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Cannabis Distillate – Is It the Future?

The legalization of cannabis in many states across the US has undoubtedly led to lots of benefits. One of these is that individuals and companies are starting to investigate different ways to manufacture pure products. Cannabis distillate, often called ‘The Pure,’ is one of these new forms of the drug and it’s getting some enthusiasts quite excited.

Whether you’re a traditionalist or a realist, there’s no doubt that world of cannabis is changing. Commercialization is coming. Whether that’s for the good or bad of the industry and culture remains to be seen but the involvement of larger businesses and corporations in the manufacturing process is here to stay.

In this article, we take a closer look at cannabis distillate, how it’s made and what it means for the future of the overall cannabis culture and the market itself. If you’ve not heard of it yet, that’s no big surprise. Distillate is fairly expensive at the moment and hasn’t yet permeated fully into cannabis culture.

What is Cannabis Distillate?

Distillation has been around in one form or another for a long, long while. It is used in a variety of manufacturing processes to extract pure materials, compounds and elements. There will be at least a few products in any household that have used distillation in the manufacturing process.

It’s no real surprise then, that we’ve moved onto cannabis distillate, particularly after so many states in the US have legalized the drug for both recreational and medicinal use.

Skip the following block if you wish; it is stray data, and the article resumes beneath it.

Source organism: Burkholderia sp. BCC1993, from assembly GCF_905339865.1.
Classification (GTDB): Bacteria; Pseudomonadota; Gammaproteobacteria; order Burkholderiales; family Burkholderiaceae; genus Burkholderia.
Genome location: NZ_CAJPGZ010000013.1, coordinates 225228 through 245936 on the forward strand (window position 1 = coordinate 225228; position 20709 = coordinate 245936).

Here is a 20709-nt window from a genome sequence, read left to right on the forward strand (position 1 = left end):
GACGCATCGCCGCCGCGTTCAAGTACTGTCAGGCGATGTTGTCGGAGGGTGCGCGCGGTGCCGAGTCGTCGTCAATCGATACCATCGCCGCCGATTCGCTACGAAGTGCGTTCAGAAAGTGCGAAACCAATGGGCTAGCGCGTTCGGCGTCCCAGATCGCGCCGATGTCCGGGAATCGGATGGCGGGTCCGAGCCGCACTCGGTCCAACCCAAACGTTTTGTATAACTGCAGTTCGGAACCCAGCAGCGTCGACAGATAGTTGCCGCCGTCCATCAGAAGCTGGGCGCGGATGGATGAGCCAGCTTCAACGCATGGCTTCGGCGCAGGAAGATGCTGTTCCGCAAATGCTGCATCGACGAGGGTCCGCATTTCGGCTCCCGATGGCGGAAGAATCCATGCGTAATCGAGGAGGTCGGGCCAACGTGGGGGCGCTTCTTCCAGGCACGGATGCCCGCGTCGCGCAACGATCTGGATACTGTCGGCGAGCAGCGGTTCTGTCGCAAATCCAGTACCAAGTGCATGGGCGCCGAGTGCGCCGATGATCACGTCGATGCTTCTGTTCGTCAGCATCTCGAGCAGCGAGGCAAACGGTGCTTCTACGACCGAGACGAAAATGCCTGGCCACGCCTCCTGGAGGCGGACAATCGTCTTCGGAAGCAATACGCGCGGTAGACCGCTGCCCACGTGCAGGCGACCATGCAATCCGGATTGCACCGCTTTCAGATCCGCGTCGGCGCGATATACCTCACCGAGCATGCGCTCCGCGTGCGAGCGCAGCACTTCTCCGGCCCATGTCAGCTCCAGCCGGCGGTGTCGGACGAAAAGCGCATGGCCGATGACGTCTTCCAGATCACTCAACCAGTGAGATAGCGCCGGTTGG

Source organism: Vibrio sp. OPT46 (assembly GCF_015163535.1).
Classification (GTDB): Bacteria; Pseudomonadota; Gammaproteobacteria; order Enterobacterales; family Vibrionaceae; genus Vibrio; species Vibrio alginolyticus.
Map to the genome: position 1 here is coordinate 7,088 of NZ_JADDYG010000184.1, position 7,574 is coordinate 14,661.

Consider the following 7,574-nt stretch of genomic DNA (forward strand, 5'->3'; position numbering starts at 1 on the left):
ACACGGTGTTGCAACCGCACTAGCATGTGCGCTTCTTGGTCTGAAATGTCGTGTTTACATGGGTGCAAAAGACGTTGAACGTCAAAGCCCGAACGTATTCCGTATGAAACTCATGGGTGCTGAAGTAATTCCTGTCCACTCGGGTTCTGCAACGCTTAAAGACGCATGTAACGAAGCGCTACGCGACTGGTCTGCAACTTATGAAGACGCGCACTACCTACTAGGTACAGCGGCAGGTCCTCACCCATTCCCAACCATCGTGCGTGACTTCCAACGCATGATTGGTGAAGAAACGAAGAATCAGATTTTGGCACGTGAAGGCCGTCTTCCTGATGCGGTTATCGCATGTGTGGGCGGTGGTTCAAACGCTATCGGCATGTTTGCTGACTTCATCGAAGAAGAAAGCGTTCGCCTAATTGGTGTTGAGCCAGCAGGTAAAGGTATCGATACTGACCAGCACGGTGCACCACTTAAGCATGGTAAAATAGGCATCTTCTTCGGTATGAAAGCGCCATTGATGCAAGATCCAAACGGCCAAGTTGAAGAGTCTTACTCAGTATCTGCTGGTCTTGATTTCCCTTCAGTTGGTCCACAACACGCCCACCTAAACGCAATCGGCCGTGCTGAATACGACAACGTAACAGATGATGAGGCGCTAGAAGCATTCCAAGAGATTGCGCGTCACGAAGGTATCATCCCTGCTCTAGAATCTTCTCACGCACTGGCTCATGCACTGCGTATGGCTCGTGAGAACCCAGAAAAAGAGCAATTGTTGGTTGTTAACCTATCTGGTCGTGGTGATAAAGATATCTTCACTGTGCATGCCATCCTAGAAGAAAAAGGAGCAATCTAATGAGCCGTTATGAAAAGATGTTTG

We all know that cannabis is made up from a many different constituents. It’s a complex plant. Distillation is a method to extract many compounds to create a pure end product. In terms of THC, it’s possible to create a distillate that is 99% pure but which is also odorless and tasteless.

Distillate is often called The Pure or The Clear because of this. The liquid is generally transparent and has a high level of purity. In short, it doesn’t look like cannabis, taste like cannabis or smell like it. Let’s take a THC distillate. In a normal bud, you would expect to get around 20-25% in a high yield THC strain. In concentrates, this rises to about 60-70%. With a distillate, you get 99%.

How Cannabis Distillate is Made

People often confuse distillate with concentrates. They’re actually two different things. Products like wax or shatter are made from either using butane (or some other solvent to extract the cannabinoid) or, as in the case of Rosin, a pressure technique combined with rinsing.

At its heart, distillation is a fairly simple process. You have an enclosed chamber with your original matter in it, in this case, cannabis concentrate. You heat this up to a certain temperature in order to make the important compound evaporate. This vapor then rises out of the chamber to a cooling chamber where it is returned to liquid form again in a much purer form.